psychology is built upon rigorous research.
The field of psychology is built upon rigorous research. Theories are constantly proposed, tested, supported, and invalidated through research studies that are communicated to the field via peer-reviewed research papers. As such, individuals in the field of psychology must be both informed consumers and educated producers of psychological research.
This course is the first in the sequence of two research methods courses. In this first course, you will create a research proposal centered on a testable research question. In the second course, you will actually conduct research around your research question, guided by your proposal, and using your classmates as your research participants. Keep in mind when creating your research question and proposal that the topic must be one that is approachable and able to be answered by your colleagues. The project is divided into four milestones, which will be submitted at various points throughout the course to scaffold learning and ensure quality final submissions. These milestones will be submitted in Modules Two, Four, Six, and Eight. The final product will be submitted in Module Ten.
This assessment addresses the following course outcomes:
1.Evaluate research designs in published studies for their appropriateness in addressing psychological research questions
2.Synthesize peer-reviewed research in psychology for supporting testable research proposals
3.Propose data collection strategies for developing methodologically sound research proposals
4.Select appropriate data analysis methods for informing valid and reliable research results
5.Apply the American Psychological Association’s principles and standards for creating professional, ethically sound research proposals
For this assessment, you will create a research proposal centered on a testable research question and hypothesis, substantiated with peer-reviewed research. In the following course, Research Methods II, you will actually conduct research around your research question, guided by your proposal. You are required to use your Southern New Hampshire University classmates as your research participants, so keep in mind when creating your research question and proposal that the topic must be one that is approachable and able to be answered by your colleagues.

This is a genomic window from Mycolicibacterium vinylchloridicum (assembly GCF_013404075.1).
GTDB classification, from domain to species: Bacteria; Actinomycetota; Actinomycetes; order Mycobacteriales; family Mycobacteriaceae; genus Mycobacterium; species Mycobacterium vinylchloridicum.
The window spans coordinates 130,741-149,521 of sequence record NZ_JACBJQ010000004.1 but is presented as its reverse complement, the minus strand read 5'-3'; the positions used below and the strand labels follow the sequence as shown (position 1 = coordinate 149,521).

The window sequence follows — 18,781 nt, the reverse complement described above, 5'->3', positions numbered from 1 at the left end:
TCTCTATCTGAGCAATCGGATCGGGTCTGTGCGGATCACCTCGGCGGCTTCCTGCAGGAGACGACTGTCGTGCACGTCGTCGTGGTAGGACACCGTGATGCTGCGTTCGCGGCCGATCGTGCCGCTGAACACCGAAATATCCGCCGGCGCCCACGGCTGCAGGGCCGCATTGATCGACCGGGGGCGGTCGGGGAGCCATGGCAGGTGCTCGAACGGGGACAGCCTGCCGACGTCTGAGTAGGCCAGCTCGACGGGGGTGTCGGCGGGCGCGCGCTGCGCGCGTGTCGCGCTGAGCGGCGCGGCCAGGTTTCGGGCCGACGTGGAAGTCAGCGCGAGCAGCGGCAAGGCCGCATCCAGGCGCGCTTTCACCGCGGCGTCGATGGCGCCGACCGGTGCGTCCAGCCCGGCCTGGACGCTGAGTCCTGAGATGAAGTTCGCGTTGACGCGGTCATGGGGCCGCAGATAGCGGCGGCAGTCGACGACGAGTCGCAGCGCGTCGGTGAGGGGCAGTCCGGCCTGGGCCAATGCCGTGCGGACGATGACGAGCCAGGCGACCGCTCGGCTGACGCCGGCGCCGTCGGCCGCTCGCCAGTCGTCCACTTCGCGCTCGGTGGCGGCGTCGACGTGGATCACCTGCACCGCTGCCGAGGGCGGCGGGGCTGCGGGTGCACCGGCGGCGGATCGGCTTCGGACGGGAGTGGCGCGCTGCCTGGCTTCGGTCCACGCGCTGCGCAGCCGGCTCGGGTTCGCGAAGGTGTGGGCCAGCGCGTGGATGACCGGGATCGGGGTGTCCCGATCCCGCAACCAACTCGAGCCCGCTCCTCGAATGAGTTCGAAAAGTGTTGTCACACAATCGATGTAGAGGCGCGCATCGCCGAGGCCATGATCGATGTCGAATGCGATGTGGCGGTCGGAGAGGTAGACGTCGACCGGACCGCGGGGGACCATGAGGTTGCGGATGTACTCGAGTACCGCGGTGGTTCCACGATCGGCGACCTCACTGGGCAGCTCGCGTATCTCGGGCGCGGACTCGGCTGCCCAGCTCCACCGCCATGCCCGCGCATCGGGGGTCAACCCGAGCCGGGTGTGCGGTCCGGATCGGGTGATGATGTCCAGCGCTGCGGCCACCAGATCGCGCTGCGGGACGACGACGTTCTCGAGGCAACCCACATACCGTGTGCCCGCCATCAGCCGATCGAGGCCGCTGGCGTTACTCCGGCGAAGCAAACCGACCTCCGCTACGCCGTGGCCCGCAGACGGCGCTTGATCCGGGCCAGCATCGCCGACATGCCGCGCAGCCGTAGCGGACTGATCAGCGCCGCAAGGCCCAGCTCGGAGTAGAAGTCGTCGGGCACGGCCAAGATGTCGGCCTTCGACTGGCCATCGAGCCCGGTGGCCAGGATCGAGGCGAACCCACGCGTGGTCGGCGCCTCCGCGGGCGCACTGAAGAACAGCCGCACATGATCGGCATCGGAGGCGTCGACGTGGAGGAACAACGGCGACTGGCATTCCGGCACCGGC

Specifically, the following critical elements must be addressed:
I. Problem Statement: Describe the general topic you will address and its importance and relevance to real-world issues.
II. Literature Review: In this section, you will use existing research on your subject and draw conclusions for informing your research proposal
a) Summarize existing, applicable research in the field around your topic, utilizing peer-reviewed sources.
b) Identify the different research designs that have been used to generate knowledge on this topic, and describe how they differ.
c) Differentiate between the research designs for their advantages and disadvantages in addressing the research questions, providing specific examples from the research.
d) Evaluate the appropriateness of the research designs to the research questions, providing justification for your assertions. Which design seems most appropriate in addressing the question and why?
e) Summarize what is unknown or uncertain about your topic, synthesizing the applicable existing research on the topic.
f) Discuss the appropriateness of the data analysis procedures used in the literature as they relate to the American Psychological Association’s principles and standards. Consider the assumptions made and presentation of data.
III. Research Question and Hypothesis
a) Based on your research about the topic, create a testable research question.
b) Create a testable hypothesis based on your research question and research about the topic, explaining the extent to which the research supports your hypothesis.
c) Describe the variables that will be measured and/or manipulated in your study, and explain the selection of variables. Specifically, what independent and dependent variables will be used to test your hypothesis?
IV. Proposed Methodology
a) Outline who you plan to use as participants and how many participants you will need, providing justification.
b) Describe the materials (surveys, etc.) that will be used in your study and why these materials are most appropriate for your proposal, justifying claims with resources.
c) Describe the procedures you will use to collect your data and how these will appropriately address your research question.
d) Discuss the ethical concerns involved in your study and the steps you will take to remedy them. Consider who will be studied, what risks they will be exposed to, and what steps will be taken to maintain the confidentiality of their responses and to obtain informed consent.
V. Data Analysis Plan
a) Explain what procedures you will use to prepare your raw data for analysis. If you have open-ended questions, how will they be coded? If you collected responses to multiple survey questions, how will the data be aggregated for analysis?
b) Propose general analytical procedures that you will use to analyze your data, and explain how these procedures will help obtain valid and reliable research results.
c) Describe which descriptive statistics that could be obtained from your data would be most informative in answering your research question and why.
d) Discuss how your proposed data analysis methods are ethical and aligned to the American Psychological Association’s principles and standards.
VI. Anticipated Results: What do you expect the results of your study to be, and how do your expected results complement or contradict the results in previous literature?